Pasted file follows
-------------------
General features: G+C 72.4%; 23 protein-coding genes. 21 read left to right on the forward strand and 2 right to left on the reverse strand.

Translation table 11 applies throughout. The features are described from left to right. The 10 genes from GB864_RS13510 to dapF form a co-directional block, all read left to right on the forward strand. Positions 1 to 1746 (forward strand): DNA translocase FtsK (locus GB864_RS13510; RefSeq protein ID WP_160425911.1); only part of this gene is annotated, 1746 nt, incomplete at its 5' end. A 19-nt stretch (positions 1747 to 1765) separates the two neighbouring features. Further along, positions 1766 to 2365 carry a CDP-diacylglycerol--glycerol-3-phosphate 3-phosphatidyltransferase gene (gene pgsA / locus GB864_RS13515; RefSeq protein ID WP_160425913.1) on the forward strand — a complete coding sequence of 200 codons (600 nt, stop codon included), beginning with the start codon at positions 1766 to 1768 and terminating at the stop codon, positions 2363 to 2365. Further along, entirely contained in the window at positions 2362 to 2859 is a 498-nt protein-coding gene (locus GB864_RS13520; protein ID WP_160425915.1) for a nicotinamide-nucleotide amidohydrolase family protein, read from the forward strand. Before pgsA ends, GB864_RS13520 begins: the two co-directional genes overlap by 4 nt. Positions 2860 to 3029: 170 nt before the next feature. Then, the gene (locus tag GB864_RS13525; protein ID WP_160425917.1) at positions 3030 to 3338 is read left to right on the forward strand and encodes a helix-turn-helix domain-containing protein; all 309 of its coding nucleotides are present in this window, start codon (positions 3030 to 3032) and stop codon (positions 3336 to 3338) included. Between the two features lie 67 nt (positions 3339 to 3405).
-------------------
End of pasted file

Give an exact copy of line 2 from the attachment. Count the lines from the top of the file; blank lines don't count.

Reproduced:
Translation table 11 applies throughout. The features are described from left to right. The 10 genes from GB864_RS13510 to dapF form a co-directional block, all read left to right on the forward strand. Positions 1 to 1746 (forward strand): DNA translocase FtsK (locus GB864_RS13510; RefSeq protein ID WP_160425911.1); only part of this gene is annotated, 1746 nt, incomplete at its 5' end. A 19-nt stretch (positions 1747 to 1765) separates the two neighbouring features. Further along, positions 1766 to 2365 carry a CDP-diacylglycerol--glycerol-3-phosphate 3-phosphatidyltransferase gene (gene pgsA / locus GB864_RS13515; RefSeq protein ID WP_160425913.1) on the forward strand — a complete coding sequence of 200 codons (600 nt, stop codon included), beginning with the start codon at positions 1766 to 1768 and terminating at the stop codon, positions 2363 to 2365. Further along, entirely contained in the window at positions 2362 to 2859 is a 498-nt protein-coding gene (locus GB864_RS13520; protein ID WP_160425915.1) for a nicotinamide-nucleotide amidohydrolase family protein, read from the forward strand. Before pgsA ends, GB864_RS13520 begins: the two co-directional genes overlap by 4 nt. Positions 2860 to 3029: 170 nt before the next feature. Then, the gene (locus tag GB864_RS13525; protein ID WP_160425917.1) at positions 3030 to 3338 is read left to right on the forward strand and encodes a helix-turn-helix domain-containing protein; all 309 of its coding nucleotides are present in this window, start codon (positions 3030 to 3032) and stop codon (positions 3336 to 3338) included. Between the two features lie 67 nt (positions 3339 to 3405).